In Depth Brooklyn Bridge

Published on January 23rd, 2013 | by Scott Belcher

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Big Data Drives Roadway Safety

The following is a guest post from a Data Innovation Day partner.

The future of transportation lies increasingly in the continued investment and use of real-time information to make our infrastructure smarter, including enabling vehicles to communicate with each other and with the world around them. It is estimated that by 2050, the number of vehicles around the world is set to double to two billion, placing enormous demands on the global transportation infrastructure and on the networks designed to support them.

Here in the United States, the U.S. Department of Transportation (U.S. DOT), in coordination with other federal and state agencies, private industry and the nation’s leading universities, is working to advance life-saving connected vehicle technology and real-time data to help prevent traffic fatalities and injuries, while reducing traffic congestion, improving environmental performance and making our transportation system more user friendly. According to U.S. DOT, nine out of 10 drivers would like to have vehicle-to-vehicle safety features in their own vehicles and believe the technology would be useful in improving driver safety overall.

Connected vehicle technology – consisting of vehicle-to-vehicle and vehicle-to-infrastructure communications – will make our transportation system smarter by embedding connected sensors that would enable cars, trucks, buses and trains to “talk” to each other, as well as to traffic signals, school and work zones, toll booths, and other types of infrastructure. This technology could also alert drivers through in-vehicle warnings of a potential hazardous roadway condition or impending collision.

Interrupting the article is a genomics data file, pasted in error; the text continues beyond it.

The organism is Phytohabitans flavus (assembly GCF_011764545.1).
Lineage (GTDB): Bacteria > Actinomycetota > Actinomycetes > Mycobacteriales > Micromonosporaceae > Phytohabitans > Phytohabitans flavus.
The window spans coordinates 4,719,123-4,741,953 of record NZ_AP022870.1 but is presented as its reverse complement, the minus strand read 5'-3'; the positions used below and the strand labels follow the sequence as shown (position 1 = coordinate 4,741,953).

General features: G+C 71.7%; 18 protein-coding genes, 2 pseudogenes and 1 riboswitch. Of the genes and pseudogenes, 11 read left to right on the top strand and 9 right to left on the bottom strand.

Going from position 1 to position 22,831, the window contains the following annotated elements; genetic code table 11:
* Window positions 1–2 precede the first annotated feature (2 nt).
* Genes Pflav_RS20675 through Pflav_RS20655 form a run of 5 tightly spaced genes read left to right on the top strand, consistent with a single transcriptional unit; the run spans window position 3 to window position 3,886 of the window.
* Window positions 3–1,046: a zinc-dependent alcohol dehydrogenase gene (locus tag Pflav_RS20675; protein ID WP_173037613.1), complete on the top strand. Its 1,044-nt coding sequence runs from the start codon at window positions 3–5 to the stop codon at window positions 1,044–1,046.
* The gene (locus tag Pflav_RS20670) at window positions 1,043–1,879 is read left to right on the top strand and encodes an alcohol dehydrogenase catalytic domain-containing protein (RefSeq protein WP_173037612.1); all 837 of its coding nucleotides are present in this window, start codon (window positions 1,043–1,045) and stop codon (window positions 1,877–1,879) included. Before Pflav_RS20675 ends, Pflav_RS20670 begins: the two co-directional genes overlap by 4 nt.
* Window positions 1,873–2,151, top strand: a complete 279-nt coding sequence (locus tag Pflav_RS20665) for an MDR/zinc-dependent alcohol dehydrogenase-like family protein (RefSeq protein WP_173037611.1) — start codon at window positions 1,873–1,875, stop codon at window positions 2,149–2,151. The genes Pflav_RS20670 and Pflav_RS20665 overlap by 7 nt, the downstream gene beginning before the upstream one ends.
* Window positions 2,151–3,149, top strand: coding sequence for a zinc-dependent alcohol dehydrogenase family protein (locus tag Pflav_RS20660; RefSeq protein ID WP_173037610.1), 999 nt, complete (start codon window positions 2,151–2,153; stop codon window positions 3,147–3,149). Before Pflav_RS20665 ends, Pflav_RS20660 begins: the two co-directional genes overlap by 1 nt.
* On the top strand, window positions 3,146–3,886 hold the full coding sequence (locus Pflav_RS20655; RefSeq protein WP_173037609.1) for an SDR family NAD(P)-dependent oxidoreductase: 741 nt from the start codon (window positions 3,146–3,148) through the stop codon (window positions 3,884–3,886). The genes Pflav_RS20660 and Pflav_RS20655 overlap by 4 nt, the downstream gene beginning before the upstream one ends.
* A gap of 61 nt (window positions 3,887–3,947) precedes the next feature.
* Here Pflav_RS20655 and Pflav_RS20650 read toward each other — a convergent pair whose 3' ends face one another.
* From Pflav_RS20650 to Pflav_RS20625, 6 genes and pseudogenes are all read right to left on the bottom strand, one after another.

The massive amount of data that will be created through the millions of real-time interactions between vehicles, and between vehicles and the infrastructure will enable transportation managers to use data analytics to optimize the transportation systems that they operate in ways that have not yet been imagined.

While the needs for vehicle connectivity could be met to some degree with cellular and other “wide-area” technologies, localized vehicle safety applications that demand drivers’ immediate attention while navigating in heavy traffic requires a fast “local-area,” short-range connection.

In an effort to support intelligent transportation systems (ITS) deployment, the Federal Communications Commission (FCC) established licensing and service rules in 2003 for the Dedicated Short Range Communications (DSRC) Service, specifically in the 5.9 GHz band. The U.S. DOT is committed to leveraging DSRC as the foundation and future of connected vehicle technologies. As a Wi-Fi based technology, DSRC allows for fast, secure, and reliable communications at highway speeds among vehicles and between vehicles,roadsideinfrastructure and mobile devices.

The 5.9 GHz band of spectrum is a critical component to the deployment of connected vehicle technology. The National Highway Traffic Safety Administration has conducted research on connected vehicle technology that relies on DSRC in the 5.9 GHz band and concluded that a connected vehicle network could address approximately 80 percent of all unimpaired vehicle crash scenarios, saving many thousands of lives each year.